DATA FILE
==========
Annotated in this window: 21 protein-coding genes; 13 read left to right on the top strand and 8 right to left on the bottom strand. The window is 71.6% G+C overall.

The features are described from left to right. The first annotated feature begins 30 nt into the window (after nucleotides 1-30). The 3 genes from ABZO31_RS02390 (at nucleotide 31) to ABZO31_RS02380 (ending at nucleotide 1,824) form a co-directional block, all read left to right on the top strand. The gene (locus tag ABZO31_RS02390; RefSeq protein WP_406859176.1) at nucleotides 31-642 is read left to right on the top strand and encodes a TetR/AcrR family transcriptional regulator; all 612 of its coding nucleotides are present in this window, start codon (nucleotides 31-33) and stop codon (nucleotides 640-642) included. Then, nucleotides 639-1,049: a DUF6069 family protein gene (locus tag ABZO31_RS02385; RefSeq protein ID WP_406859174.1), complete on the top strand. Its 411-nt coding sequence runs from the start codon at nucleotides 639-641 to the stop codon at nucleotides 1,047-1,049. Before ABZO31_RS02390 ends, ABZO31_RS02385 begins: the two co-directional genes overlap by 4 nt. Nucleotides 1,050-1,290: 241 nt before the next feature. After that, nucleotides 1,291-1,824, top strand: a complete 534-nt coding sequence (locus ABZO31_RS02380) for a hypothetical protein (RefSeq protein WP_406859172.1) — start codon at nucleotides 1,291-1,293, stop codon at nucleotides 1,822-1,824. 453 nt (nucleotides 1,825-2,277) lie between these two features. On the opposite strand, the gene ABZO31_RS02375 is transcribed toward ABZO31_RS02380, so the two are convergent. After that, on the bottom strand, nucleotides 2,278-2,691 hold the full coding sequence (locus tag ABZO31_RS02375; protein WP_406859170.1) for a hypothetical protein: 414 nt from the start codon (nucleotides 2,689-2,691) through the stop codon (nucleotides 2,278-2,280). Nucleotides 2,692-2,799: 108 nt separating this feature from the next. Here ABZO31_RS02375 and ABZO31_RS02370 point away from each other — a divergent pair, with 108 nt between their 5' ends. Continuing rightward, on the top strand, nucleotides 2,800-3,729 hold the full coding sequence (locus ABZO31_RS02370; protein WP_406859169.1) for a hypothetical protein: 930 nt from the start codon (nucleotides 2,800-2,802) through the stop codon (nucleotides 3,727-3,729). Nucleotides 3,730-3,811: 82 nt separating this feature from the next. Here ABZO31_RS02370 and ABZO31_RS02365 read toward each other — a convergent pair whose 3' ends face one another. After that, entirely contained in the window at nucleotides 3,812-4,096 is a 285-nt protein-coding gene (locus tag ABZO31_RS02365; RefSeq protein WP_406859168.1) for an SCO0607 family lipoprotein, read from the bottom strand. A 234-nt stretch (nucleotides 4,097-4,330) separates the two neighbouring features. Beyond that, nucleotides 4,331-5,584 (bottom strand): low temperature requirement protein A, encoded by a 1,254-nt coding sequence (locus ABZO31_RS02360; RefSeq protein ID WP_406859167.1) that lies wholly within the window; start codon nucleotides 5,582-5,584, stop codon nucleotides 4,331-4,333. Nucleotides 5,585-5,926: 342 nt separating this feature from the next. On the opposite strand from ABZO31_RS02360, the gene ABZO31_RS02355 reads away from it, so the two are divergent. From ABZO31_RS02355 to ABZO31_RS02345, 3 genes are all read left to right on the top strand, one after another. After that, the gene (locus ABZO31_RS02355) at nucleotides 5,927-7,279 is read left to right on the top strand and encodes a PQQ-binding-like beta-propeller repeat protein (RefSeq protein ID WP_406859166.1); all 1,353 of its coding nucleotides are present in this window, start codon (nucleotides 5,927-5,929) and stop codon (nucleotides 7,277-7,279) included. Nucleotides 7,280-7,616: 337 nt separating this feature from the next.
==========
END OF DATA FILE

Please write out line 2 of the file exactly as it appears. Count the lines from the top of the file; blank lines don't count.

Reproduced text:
The features are described from left to right. The first annotated feature begins 30 nt into the window (after nucleotides 1-30). The 3 genes from ABZO31_RS02390 (at nucleotide 31) to ABZO31_RS02380 (ending at nucleotide 1,824) form a co-directional block, all read left to right on the top strand. The gene (locus tag ABZO31_RS02390; RefSeq protein WP_406859176.1) at nucleotides 31-642 is read left to right on the top strand and encodes a TetR/AcrR family transcriptional regulator; all 612 of its coding nucleotides are present in this window, start codon (nucleotides 31-33) and stop codon (nucleotides 640-642) included. Then, nucleotides 639-1,049: a DUF6069 family protein gene (locus tag ABZO31_RS02385; RefSeq protein ID WP_406859174.1), complete on the top strand. Its 411-nt coding sequence runs from the start codon at nucleotides 639-641 to the stop codon at nucleotides 1,047-1,049. Before ABZO31_RS02390 ends, ABZO31_RS02385 begins: the two co-directional genes overlap by 4 nt. Nucleotides 1,050-1,290: 241 nt before the next feature. After that, nucleotides 1,291-1,824, top strand: a complete 534-nt coding sequence (locus ABZO31_RS02380) for a hypothetical protein (RefSeq protein WP_406859172.1) — start codon at nucleotides 1,291-1,293, stop codon at nucleotides 1,822-1,824. 453 nt (nucleotides 1,825-2,277) lie between these two features. On the opposite strand, the gene ABZO31_RS02375 is transcribed toward ABZO31_RS02380, so the two are convergent. After that, on the bottom strand, nucleotides 2,278-2,691 hold the full coding sequence (locus tag ABZO31_RS02375; protein WP_406859170.1) for a hypothetical protein: 414 nt from the start codon (nucleotides 2,689-2,691) through the stop codon (nucleotides 2,278-2,280). Nucleotides 2,692-2,799: 108 nt separating this feature from the next. Here ABZO31_RS02375 and ABZO31_RS02370 point away from each other — a divergent pair, with 108 nt between their 5' ends. Continuing rightward, on the top strand, nucleotides 2,800-3,729 hold the full coding sequence (locus ABZO31_RS02370; protein WP_406859169.1) for a hypothetical protein: 930 nt from the start codon (nucleotides 2,800-2,802) through the stop codon (nucleotides 3,727-3,729). Nucleotides 3,730-3,811: 82 nt separating this feature from the next. Here ABZO31_RS02370 and ABZO31_RS02365 read toward each other — a convergent pair whose 3' ends face one another. After that, entirely contained in the window at nucleotides 3,812-4,096 is a 285-nt protein-coding gene (locus tag ABZO31_RS02365; RefSeq protein WP_406859168.1) for an SCO0607 family lipoprotein, read from the bottom strand. A 234-nt stretch (nucleotides 4,097-4,330) separates the two neighbouring features. Beyond that, nucleotides 4,331-5,584 (bottom strand): low temperature requirement protein A, encoded by a 1,254-nt coding sequence (locus ABZO31_RS02360; RefSeq protein ID WP_406859167.1) that lies wholly within the window; start codon nucleotides 5,582-5,584, stop codon nucleotides 4,331-4,333. Nucleotides 5,585-5,926: 342 nt separating this feature from the next. On the opposite strand from ABZO31_RS02360, the gene ABZO31_RS02355 reads away from it, so the two are divergent. From ABZO31_RS02355 to ABZO31_RS02345, 3 genes are all read left to right on the top strand, one after another. After that, the gene (locus ABZO31_RS02355) at nucleotides 5,927-7,279 is read left to right on the top strand and encodes a PQQ-binding-like beta-propeller repeat protein (RefSeq protein ID WP_406859166.1); all 1,353 of its coding nucleotides are present in this window, start codon (nucleotides 5,927-5,929) and stop codon (nucleotides 7,277-7,279) included. Nucleotides 7,280-7,616: 337 nt separating this feature from the next.